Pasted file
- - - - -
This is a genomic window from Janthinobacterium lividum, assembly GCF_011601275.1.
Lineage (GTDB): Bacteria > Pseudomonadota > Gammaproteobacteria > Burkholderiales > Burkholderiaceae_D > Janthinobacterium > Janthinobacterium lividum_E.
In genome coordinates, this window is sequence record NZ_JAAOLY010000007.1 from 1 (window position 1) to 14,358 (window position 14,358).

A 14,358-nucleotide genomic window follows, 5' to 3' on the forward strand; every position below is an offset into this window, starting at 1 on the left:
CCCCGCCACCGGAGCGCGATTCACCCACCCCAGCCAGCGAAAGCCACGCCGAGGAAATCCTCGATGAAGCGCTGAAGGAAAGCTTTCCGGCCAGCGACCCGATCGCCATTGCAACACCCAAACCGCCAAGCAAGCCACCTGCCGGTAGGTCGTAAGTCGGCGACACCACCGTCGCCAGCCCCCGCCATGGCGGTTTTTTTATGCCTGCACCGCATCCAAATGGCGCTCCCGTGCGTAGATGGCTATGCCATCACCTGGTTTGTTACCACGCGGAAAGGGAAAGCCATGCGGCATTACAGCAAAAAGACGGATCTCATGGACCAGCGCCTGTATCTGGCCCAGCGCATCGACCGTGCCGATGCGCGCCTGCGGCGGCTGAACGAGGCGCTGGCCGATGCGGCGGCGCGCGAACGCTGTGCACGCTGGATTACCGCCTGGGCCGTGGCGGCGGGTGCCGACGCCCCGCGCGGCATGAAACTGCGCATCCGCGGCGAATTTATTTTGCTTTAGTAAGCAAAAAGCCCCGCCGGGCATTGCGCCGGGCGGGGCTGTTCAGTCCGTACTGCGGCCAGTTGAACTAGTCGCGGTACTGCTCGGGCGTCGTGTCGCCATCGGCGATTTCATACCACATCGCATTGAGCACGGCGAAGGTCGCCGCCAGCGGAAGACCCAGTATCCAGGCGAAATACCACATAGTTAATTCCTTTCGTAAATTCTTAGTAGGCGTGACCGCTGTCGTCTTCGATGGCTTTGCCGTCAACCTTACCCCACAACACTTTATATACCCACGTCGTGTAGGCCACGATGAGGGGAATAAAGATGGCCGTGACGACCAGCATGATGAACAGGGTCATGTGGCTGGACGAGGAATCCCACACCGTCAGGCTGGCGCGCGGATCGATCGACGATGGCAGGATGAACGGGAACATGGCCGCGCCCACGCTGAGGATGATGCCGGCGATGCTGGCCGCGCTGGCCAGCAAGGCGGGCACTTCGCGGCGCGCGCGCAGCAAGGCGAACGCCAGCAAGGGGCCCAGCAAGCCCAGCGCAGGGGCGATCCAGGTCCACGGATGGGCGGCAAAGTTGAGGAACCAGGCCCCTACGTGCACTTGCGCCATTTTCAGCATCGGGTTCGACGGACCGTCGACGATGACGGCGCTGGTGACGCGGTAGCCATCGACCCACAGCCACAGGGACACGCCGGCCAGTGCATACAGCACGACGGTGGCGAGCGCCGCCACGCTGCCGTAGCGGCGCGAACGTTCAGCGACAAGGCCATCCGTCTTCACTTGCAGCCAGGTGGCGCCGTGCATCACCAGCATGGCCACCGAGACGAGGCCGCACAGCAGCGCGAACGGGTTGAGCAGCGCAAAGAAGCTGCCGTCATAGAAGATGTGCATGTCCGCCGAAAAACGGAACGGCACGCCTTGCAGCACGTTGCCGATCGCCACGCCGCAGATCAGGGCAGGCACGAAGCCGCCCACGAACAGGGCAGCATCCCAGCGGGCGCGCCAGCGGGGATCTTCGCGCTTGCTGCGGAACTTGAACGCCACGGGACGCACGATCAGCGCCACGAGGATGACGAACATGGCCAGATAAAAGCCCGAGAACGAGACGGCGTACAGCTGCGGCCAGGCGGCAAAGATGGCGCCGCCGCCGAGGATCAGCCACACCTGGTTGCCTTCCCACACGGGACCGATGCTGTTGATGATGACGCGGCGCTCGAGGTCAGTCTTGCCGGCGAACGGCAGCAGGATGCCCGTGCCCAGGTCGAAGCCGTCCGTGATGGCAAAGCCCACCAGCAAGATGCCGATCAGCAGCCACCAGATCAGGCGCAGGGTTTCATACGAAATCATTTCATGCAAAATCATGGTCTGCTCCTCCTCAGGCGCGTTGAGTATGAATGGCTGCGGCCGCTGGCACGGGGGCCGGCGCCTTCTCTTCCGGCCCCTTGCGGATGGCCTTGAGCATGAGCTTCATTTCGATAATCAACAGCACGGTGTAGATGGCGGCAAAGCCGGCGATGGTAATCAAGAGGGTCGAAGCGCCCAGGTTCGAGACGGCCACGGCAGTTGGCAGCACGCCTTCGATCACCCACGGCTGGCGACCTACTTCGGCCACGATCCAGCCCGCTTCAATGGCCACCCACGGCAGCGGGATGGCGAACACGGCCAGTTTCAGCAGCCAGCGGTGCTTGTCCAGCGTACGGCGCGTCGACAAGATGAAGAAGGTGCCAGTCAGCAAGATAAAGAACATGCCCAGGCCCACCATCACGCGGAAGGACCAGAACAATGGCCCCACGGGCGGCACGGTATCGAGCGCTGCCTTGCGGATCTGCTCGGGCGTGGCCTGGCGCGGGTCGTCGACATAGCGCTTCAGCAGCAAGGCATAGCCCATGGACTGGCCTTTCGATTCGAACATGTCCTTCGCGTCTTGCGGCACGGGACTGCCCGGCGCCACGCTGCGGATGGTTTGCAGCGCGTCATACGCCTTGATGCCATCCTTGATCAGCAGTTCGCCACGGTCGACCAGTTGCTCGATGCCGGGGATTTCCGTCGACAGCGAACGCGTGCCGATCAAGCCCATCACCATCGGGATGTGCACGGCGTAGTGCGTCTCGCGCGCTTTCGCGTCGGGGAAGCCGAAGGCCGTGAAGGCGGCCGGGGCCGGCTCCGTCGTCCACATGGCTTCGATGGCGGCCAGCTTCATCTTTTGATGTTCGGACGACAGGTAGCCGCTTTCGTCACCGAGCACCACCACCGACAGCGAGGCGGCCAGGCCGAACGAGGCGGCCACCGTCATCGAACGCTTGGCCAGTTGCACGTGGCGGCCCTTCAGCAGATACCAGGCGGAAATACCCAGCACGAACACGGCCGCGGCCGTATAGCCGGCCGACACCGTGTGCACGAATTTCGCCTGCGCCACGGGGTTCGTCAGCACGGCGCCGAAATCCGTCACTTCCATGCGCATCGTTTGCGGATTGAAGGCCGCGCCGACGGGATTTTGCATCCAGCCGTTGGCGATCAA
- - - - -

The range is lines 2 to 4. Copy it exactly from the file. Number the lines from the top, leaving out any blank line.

Lineage (GTDB): Bacteria > Pseudomonadota > Gammaproteobacteria > Burkholderiales > Burkholderiaceae_D > Janthinobacterium > Janthinobacterium lividum_E.
In genome coordinates, this window is sequence record NZ_JAAOLY010000007.1 from 1 (window position 1) to 14,358 (window position 14,358).

A 14,358-nucleotide genomic window follows, 5' to 3' on the forward strand; every position below is an offset into this window, starting at 1 on the left: